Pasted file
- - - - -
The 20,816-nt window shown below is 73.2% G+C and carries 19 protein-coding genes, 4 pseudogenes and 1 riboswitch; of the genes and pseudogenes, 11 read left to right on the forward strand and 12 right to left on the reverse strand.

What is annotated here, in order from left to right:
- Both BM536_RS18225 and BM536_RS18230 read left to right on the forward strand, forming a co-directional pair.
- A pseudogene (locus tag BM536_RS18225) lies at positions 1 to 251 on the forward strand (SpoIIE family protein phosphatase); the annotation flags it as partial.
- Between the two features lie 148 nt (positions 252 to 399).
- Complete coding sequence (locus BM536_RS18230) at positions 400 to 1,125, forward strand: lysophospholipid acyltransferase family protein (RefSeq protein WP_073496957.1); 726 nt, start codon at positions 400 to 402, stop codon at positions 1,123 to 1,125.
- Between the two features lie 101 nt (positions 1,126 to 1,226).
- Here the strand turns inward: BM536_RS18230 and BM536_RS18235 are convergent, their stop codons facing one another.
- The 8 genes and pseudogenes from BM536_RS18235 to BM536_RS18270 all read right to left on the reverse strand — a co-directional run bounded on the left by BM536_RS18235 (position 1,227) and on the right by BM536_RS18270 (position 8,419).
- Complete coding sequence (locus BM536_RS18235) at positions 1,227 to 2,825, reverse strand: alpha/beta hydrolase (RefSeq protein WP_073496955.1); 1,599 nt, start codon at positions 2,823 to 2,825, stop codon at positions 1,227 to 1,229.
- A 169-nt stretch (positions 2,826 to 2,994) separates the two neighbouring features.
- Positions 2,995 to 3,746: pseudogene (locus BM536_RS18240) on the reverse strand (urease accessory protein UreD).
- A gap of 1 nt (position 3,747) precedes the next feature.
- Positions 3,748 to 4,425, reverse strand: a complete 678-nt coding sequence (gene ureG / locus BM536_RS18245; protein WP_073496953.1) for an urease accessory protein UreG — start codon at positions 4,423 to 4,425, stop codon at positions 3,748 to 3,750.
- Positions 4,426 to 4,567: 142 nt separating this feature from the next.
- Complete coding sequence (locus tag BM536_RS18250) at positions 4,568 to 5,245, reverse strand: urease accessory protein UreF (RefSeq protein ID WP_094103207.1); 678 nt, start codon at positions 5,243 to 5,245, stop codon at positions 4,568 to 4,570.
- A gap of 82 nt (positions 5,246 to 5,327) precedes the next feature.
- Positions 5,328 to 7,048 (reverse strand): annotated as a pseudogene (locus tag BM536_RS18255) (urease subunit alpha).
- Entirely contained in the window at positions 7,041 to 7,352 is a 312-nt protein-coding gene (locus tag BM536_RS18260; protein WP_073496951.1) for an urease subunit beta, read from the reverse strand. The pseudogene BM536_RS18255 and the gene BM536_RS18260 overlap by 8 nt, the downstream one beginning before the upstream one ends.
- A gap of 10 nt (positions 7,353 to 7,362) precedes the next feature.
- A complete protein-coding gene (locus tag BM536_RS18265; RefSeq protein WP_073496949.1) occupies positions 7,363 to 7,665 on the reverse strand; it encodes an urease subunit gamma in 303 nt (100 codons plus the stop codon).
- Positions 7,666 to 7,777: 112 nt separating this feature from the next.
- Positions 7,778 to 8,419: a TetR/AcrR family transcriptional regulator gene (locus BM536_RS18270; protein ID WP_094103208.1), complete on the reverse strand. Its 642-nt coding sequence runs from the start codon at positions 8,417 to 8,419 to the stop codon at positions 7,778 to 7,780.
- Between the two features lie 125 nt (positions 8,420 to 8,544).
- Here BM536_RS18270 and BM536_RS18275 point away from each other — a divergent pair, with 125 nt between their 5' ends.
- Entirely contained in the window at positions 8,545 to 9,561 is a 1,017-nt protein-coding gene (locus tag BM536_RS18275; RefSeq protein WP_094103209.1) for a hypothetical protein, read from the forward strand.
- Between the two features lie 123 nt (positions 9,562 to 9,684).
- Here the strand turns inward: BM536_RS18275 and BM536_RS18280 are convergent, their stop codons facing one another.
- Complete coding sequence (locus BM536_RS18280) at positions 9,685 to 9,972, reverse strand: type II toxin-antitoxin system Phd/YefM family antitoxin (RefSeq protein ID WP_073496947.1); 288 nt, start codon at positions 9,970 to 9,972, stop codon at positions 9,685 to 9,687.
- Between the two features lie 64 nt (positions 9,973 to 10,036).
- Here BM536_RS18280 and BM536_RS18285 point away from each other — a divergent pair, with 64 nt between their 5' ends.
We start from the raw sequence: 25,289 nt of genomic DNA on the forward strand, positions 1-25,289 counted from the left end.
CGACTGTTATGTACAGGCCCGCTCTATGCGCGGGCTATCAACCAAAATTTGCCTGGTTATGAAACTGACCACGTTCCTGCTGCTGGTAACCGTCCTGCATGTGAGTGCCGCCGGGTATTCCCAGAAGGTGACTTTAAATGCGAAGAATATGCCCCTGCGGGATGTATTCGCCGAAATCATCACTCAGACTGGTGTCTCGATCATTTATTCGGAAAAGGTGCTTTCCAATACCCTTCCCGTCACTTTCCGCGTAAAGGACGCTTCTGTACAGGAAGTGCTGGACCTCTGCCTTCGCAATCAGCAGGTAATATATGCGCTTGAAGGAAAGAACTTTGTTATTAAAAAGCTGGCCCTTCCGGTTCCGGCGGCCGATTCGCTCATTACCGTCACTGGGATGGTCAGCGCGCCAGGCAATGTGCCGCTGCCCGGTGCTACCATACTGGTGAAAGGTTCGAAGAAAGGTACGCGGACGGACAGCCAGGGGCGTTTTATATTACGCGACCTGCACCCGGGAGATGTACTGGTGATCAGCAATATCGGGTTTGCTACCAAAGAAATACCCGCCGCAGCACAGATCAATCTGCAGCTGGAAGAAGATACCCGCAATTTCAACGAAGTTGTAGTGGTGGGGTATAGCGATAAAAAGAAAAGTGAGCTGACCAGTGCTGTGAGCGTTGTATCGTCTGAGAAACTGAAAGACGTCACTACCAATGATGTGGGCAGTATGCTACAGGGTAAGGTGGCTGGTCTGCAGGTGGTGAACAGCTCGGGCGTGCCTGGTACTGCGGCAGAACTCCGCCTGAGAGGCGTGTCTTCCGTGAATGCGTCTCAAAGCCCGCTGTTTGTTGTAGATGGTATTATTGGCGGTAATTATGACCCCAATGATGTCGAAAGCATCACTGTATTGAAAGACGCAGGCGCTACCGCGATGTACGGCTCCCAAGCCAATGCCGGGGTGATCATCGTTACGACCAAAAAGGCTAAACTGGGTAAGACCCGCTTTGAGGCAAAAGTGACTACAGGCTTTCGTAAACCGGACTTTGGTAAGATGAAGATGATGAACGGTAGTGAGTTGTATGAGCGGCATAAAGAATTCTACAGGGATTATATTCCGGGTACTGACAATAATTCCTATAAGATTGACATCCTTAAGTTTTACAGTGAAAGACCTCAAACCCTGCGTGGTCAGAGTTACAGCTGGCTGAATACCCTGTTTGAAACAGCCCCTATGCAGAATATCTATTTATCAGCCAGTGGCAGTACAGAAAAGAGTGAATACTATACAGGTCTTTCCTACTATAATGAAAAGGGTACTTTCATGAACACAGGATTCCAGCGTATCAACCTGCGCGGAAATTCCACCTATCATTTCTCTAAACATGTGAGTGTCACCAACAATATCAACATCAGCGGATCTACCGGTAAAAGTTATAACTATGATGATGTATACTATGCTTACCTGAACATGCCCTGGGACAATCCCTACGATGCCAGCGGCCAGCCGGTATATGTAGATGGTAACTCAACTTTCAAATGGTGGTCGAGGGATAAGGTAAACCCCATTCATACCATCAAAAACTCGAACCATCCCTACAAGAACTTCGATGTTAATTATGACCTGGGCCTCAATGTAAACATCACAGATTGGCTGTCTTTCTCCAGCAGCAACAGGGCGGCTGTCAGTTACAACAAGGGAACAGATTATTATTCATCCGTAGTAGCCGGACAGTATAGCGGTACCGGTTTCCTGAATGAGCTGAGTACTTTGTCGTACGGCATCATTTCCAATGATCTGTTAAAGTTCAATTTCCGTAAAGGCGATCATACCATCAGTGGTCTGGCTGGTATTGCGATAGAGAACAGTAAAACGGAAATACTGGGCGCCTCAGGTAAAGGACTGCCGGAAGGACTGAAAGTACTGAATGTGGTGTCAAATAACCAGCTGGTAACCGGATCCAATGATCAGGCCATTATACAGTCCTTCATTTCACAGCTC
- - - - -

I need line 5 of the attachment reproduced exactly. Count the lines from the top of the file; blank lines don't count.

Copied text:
- Between the two features lie 148 nt (positions 252 to 399).